4 Myths About Athletes, Rest, and CreativityAug 01, 2021
What if I told you you had to spend an entire week resting instead of working?
If you’re anything like me, you might groan just thinking about it. You might visualize your inbox filling up and your weight set just staring back at you. You might dread the thought of boredom sinking in and a sense of uselessness washing over you.
I’ll be honest, I’ve never enjoyed resting. It makes my athlete-brain want to explode. But I wish it didn’t.
Because as much as I’d like to think it is, REST really isn’t a 4-letter word.
As athletes, we know that physical rest is as much a part of training as is lifting weights. Without rest, we’d never recover after our workouts or build muscle. Every joint in our body would suffer. We’d see diminishing returns in every possible way until *kapoot*, we’re done.
Our experience backs it up. The science backs it up. Rest is a key part of training.
But something I’ve noticed over the years is that the discussion around rest in athletics starts and ends with physical rest. What is often ignored is the need for mental rest. Taking time away to engage in fun and challenging things that have nothing to do with sports and working out.
We need to normalize mental rest in athletics. We need to give athletes and coaches permission to take time away and engage in hobbies and activities outside of sports and working out.
And that’s why I wrote this blog; to start a conversation about the importance of rest AND to explore the value of mental rest and creativity as a tool for self-care. I couldn’t think of a better way to do this than by dissecting 4 myths about athletes and rest. Because even if you aren’t currently competing, you still think like an athlete, which means you probably need some reframing around mental rest.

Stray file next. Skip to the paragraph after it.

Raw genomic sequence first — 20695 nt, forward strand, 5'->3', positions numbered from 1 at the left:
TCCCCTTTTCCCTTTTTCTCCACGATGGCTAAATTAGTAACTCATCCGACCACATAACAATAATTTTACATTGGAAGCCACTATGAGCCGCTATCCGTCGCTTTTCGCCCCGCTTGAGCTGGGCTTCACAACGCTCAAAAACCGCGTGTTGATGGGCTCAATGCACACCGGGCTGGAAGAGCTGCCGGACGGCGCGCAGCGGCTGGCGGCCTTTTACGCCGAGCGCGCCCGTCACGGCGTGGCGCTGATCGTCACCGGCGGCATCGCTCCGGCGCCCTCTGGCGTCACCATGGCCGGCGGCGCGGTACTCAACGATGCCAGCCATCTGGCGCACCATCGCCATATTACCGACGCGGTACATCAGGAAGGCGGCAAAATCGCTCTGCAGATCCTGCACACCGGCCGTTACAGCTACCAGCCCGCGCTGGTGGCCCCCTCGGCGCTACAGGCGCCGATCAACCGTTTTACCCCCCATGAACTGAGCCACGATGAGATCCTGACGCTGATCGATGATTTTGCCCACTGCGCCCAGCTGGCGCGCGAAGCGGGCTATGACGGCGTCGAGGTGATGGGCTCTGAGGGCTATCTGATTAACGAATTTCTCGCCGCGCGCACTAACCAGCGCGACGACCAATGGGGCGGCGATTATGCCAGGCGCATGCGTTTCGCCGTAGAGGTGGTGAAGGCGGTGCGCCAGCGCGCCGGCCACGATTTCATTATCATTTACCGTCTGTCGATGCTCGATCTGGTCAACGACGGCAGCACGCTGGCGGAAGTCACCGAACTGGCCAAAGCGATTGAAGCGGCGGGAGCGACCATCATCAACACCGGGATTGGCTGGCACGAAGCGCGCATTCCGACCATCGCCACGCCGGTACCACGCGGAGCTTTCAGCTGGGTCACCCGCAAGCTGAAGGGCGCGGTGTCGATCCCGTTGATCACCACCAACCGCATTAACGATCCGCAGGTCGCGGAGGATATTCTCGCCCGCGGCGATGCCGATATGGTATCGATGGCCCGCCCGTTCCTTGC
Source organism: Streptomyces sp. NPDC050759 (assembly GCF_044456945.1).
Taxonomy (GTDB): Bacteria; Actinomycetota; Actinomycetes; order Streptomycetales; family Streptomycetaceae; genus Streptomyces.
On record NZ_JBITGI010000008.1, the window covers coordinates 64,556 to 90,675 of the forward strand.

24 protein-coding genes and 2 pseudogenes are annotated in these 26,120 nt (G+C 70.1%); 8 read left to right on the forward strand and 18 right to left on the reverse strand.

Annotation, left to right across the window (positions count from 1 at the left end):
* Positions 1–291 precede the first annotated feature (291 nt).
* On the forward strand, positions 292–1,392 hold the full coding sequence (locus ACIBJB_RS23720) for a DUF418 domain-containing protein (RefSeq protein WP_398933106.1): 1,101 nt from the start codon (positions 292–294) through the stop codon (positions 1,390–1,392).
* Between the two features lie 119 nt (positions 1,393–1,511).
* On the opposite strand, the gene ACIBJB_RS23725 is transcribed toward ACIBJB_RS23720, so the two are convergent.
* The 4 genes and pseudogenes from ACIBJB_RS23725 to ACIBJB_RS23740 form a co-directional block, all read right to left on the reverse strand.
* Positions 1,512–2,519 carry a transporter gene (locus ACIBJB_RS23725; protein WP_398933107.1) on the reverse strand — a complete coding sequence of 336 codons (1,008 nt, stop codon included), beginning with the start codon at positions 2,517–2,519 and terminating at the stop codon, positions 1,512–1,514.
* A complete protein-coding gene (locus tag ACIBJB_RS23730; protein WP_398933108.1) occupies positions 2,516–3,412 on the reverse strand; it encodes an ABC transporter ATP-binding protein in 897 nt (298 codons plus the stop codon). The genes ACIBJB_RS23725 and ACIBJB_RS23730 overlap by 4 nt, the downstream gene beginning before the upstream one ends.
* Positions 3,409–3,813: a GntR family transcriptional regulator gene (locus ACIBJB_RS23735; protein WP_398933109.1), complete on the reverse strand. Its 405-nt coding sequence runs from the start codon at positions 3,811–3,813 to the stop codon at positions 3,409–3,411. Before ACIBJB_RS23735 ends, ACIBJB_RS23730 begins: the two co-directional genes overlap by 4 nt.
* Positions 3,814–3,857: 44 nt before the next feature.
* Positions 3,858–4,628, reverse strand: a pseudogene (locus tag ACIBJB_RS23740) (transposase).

MYTH #1. Rest is Passive
As athletes, many of us think of resting as sitting on the couch and watching daytime TV. Putting on our sweats just to watch the waistband expand as we eat a thanksgiving-sized meal. Taking a bath while tranquil flute music plays in the background… Uhm no thanks, I’ll pass.
We think of rest as passive.
And it can be. For some people, maybe a day of massages and manicures sounds ideal. But that’s not for everyone. Rest can look different for high-performers.
In my house, rest doesn’t mean baths, face masks, and finding out who is kicked off the island. It means actively doing things that aren’t related to my sport, job, or core passion. For me, it means channeling my energy into something creative and investing in other outlets. It is active mental recovery.
So even while I’m resting, I’m investing in myself. Because I know that diversifying and exploring other things is absolutely vital to my mental and physical well-being.
And my favorite way to engage in active rest is by doing something creative. Which leads me to my next myth...
Myth #2. Athletes Aren’t Creative
Athletes don't always think of themselves as creatives. For many of us, our main hobby is working out in the gym. In school, we were the athletes, and those kids over there were the artists. But the truth is, we’re not all that different.
As an athlete, coach, or high-performer, you make creative decisions every day. Creativity is a necessary skill in sports. Your job is to find creative solutions to the problem in front of you, adopt new perspectives, and think on your feet. Your sport requires vivid imagination with flexibility to adapt to an ever-changing landscape and your creativity and tactical intelligence allow you to outplay your opponent.
In sports, you’re constantly coming up with new ways of doing the same thing. THAT takes creativity, and a whole lot of it. Athletes are creative.
As creative individuals, exploring other areas of creativity is a fantastic way to mentally rest and explore other ways of thinking.
Myth #3: Creativity Happens in a Vacuum
This one hits home for me, and I have to constantly remind myself that it’s simply not true.